Freedom & Struggle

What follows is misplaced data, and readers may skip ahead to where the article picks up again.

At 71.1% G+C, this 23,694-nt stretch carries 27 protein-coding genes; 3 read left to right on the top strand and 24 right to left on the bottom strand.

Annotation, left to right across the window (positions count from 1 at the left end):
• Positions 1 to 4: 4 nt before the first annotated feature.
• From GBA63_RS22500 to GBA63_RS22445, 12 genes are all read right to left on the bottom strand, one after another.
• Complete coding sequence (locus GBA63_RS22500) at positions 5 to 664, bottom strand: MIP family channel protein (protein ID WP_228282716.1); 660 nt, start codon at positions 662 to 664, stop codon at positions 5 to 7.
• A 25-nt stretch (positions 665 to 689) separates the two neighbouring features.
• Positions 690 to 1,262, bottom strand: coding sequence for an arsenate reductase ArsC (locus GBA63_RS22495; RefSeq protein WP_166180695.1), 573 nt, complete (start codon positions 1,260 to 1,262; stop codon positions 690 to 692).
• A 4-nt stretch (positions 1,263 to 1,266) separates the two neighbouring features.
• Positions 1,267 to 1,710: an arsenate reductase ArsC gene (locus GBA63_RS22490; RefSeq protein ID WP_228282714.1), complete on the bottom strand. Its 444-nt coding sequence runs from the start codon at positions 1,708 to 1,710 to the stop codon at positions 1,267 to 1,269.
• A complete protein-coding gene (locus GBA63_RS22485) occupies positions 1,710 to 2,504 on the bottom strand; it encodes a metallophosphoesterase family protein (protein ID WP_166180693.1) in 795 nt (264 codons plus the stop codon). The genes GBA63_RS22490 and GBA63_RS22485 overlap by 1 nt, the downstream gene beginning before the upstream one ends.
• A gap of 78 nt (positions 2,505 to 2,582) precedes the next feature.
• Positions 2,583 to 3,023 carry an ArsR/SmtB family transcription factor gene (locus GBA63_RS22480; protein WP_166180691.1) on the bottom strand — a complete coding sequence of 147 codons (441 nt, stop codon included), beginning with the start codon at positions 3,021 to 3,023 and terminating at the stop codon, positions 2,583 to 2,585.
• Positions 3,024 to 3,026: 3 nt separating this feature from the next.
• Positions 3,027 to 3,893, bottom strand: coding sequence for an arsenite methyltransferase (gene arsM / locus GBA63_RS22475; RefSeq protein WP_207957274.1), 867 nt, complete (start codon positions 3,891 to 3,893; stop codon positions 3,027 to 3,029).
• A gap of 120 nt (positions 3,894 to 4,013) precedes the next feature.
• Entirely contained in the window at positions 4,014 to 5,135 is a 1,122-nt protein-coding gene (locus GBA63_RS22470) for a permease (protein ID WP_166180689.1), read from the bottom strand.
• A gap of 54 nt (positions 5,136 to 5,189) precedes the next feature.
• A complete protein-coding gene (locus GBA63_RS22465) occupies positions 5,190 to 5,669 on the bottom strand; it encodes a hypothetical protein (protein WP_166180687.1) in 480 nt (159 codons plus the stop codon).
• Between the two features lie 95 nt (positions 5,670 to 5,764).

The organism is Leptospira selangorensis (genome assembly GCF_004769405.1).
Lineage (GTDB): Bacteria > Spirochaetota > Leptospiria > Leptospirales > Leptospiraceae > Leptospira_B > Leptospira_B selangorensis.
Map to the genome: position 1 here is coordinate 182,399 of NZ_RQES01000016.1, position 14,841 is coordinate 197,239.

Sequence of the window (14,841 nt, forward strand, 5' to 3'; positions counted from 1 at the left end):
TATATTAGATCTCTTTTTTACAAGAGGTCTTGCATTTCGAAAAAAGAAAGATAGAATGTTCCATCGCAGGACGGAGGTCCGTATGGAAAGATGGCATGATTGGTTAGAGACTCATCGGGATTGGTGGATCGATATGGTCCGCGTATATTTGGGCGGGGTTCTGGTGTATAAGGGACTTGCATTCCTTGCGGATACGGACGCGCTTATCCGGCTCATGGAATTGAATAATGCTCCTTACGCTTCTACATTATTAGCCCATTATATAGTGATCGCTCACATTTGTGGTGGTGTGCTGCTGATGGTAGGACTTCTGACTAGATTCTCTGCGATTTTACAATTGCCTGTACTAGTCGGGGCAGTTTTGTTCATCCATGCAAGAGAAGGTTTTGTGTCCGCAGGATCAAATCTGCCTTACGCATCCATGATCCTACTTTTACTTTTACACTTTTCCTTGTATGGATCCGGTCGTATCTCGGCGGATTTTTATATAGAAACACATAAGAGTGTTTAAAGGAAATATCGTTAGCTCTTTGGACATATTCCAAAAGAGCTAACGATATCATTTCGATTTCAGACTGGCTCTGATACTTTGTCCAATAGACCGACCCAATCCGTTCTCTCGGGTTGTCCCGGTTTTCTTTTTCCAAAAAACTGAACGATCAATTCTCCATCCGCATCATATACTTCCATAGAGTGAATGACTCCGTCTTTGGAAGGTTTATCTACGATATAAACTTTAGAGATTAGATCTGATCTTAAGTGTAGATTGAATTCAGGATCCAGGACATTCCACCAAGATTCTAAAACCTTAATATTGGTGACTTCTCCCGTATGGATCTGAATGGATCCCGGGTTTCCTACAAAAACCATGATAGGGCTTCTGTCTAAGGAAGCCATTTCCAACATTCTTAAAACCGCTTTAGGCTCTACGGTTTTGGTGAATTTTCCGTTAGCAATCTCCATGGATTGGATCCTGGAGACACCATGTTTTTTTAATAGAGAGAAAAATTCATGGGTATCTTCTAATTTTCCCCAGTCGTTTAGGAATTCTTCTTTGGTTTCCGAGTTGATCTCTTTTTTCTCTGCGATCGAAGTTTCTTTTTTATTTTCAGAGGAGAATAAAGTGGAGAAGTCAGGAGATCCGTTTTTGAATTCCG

Mike Roots Biography Born Michael Killiany on March 1, 1969 in Winsted, CT, Mike Roots took to music at an early age to find solace and comfort in a troubled upbringing. After graduating from Oliver Wolcott Technical High School in 1987 with a state certificate in Drafting, Mike attended Hartford State Technical College in Hartford, CT for two years where he enrolled in the pre-technology programme and then into Civil Engineering Technology. At the age of nineteen, he began what would become a nearly sixteen year stint in the field of drafting and design. Throughout childhood and adolescence, the soothing sounds of his dad's old 7' records (from the 1950's) as well as tunes emanating from the radio were a means of escape and enjoyment. In fact it was not uncommon for young Michael to be heard singing or humming a favourite song on his way home from school or to the market- sometimes to the amusement of his friends. After a couple of years of writing lyrics and humming melodies, Mike approached his friend Tommy (at the time a beginning guitarist) with the idea of starting a band. Soon, a garage rock band named 'Floor Three' was formed with Mike on vocals. At the age of nineteen, he decided to try and learn how to play guitar and indeed took numerous lessons, later trying his hand at bass guitar and West African drumming (the latter under the tutelage of Guinean master drummer and dancer Abdoulaye Sylla). On a early summer afternoon in 1989 during a softball practice on a field in Torrington, CT when a teammate invited Mike to come to his church to check out their young people's group. Open to the idea, if a bit hesitant, he decided to give it a try. What he was to experience would change his life forever. Mike discovered the unconditional love of Almighty GOD (Yahweh) in the Person of Jesus Christ (Yeshua) and learned the personal meaning of His crucifixion and resurrection. After a few months of observing, learning and asking questions, in late fall of 1989 Mike received Christ into his heart and was born again and baptised. Through this life-altering experience, his sense of self-worth, direction and values began to change. He gradually found healing for his depressed and angry state- and music would factor largely into this healing and growing process. From the time he was a teen, Mike had developed an affinity for reggae music. In 1994, Mike formed a group called the Iron Mangoes which comprised of members of various cultural backgrounds and age groups. Their sound was a mixture of roots reggae, funk, rock, folk, Afro-Cuban and jazz styles. With the formation of the Mangoes, Mike later thought it might be fun for the members to have nicknames- hence the name 'Mike Roots'. 'Roots' was chosen because Mike brought a reggae influence into the group (among others), he mostly played bass guitar at the point (part of the musical roots- along with the drum) and because his inspiration was rooted in his Christian faith. The Iron Mangoes cut a couple of locally released singles before disbanding in late 1995. In the summer of 1996, Mike met Aire' Duarte (aka Akcent Da Just Poet) who was a co-worker, though each worked in different departments. In late 1997, Mike and Aire' formed Open Mind Productions as a means of blessing people with righteous lyrics as ambassadors of Christ. With the use of electric bass guitar, a drum machine and a couple of effects pedals, the pair began co-writing songs such as the stripped down funk, hip-hop and dancehall tracks 'The Scripture' and 'Time To Repent'. 'Keepin' It Real (With GOD)', 'Lake Of Fire' and 'Hold On' were written in the winter of 2000 as part of a new project. The result was a natural evolution to Roots & Akcent- a duo whose sound would be based in reggae. Meeting up with producer and engineer Winston Spence, the duo brought him a tape of rough acoustic versions of a few of their songs. They settled on 'Keepin' It Real (With GOD)' and 'Lake Of Fire' as selections to be included on a CD single which would also include dub versions of each. The 'Keepin' It Real' CD was released in the summer of 2001. After meeting a couple of years earlier, Roots was approached by friend and roots reggae gospel artist Wayne Stoddart with an offer to assist in recording some compositions he had penned, Working at Nyah Productions in Bronx, NY along with owner/engineer Bunny Jeffrey and engineer Noel 'Jacko' Jackson, the results of these sessions include songs such as 'Two Roads', 'Send Up' and 'Hard Times- the latter with music recorded and produced in Jamaica featuring Dean Fraser on saxophone along with other top musicians. In late 2003, Roots was introduced to and later began collaborating with Jah Servant, an artist, producer and multi-instrumentalist working out of his Servant's Quarter's Studio located at that time in Edmonton, Alberta, Canada. Their first venture was a tune called 'Fight Against', composed and voiced on Jah Servant's 'Freedom' riddim. Numerous other tracks were to follow, including 'Gospel Fire' and 'Feed The Children'- both included on 2004's 'Unity Riddim Sessions Vol. 1'. Now available is the debut solo album from Mike Roots, titled 'Freedom & Struggle'. The disc contains 13 tracks and features a number of special guests including Wayne Stoddart, Dwight Schroeter and Leary Marshall. The uplifting single 'Hard Times' even features some lovely sax work from the legendary Dean Fraser. Most of the tracks were a collaborative effort between Mike Roots and Jah Servant, (who played most of the instruments and handled the majority of production). In similar fashion, Stoddart produced and created a few of the rhythm tracks as well. Describing the title, Mike Roots says 'The freedom is in that found in Yeshua, the Saviour, while the struggle is in the spiritual battle and dealing with things such as poverty, wickedness, infirmities and temptation. When I look at world around me (and myself too) I see some set free, some captive and all struggling in one way or another. When I speak of struggle, I mean the battle to live righteous in a fallen world and with a flawed self. The title of this album wasn't chosen until after the songs were written and recorded and I stepped back to look at what they were saying as a whole. The songs are definitely personal, yet I feel they're not just for me.' Containing mostly roots reggae material, 'Freedom & Struggle' also includes a couple of disco (extended) mixes, an acoustic 'unplugged' tune and more. While the songs on the album are personal reflections, Mike Roots displays the ability to continue in the tradition of classic roots reggae by communicating a message that speaks to the common man. Whether it's in the organ-drenched gospel reggae mover 'Send Up', the deeper roots of 'Come Unity', the intensity of 'Gospel Fire' and 'Two Roads' or the sweet rub-a-dub vibes of 'Feed The Children' and 'Fight Against', there is an undeniable musical appeal and relevance in the album 'Freedom & Struggle.' From a production standpoint, there are no recycled (or remade) rhythms here though you may well here a hint of familiarity in some of them. The artistry and production skills of Jah Servant are a highlight throughout 'Freedom & Struggle' and prove to be the ideal compliment to the songwriting and singing of Mike Roots.